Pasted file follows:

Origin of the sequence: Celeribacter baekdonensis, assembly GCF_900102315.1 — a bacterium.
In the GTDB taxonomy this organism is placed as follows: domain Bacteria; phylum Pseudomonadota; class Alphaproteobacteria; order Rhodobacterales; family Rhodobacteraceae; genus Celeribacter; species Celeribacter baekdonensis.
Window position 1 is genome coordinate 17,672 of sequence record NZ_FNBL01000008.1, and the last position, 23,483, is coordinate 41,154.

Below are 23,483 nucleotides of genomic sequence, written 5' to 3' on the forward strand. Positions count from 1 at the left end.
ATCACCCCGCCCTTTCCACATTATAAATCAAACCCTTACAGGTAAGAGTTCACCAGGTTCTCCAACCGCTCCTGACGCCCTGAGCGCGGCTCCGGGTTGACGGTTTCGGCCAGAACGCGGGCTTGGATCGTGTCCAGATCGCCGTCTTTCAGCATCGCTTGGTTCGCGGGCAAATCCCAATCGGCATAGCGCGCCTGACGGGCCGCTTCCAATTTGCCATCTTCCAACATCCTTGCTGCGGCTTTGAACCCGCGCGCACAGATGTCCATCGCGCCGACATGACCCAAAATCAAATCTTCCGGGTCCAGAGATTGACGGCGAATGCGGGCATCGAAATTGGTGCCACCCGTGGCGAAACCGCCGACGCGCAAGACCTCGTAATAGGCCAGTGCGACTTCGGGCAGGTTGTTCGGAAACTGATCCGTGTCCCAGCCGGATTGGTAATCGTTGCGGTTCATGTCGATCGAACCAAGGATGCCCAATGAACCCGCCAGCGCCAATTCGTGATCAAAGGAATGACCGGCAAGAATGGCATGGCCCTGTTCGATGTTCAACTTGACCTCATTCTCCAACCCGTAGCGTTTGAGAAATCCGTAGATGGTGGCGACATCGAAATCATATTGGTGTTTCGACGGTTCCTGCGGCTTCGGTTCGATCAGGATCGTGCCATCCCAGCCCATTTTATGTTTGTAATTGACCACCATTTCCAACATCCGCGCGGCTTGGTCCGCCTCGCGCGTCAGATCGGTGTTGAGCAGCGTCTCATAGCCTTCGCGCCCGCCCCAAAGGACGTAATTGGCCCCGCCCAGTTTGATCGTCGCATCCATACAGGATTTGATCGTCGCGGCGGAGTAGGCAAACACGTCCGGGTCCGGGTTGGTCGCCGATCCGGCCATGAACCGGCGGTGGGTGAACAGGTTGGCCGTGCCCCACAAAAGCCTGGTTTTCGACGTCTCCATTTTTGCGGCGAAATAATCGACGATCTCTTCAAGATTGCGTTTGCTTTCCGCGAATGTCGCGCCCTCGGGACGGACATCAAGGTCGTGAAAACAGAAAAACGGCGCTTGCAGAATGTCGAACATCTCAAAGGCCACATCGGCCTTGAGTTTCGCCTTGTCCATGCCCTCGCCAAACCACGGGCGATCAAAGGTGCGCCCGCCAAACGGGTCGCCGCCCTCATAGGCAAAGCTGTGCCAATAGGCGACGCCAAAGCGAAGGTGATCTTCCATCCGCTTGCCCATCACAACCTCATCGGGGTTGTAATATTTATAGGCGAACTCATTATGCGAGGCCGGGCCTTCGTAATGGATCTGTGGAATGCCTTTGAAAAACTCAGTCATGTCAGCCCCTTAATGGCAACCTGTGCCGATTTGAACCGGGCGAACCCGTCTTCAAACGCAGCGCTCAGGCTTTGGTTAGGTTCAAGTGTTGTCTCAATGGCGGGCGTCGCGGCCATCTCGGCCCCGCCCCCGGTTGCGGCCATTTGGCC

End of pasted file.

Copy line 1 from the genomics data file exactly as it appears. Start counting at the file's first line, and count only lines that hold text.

Origin of the sequence: Celeribacter baekdonensis, assembly GCF_900102315.1 — a bacterium.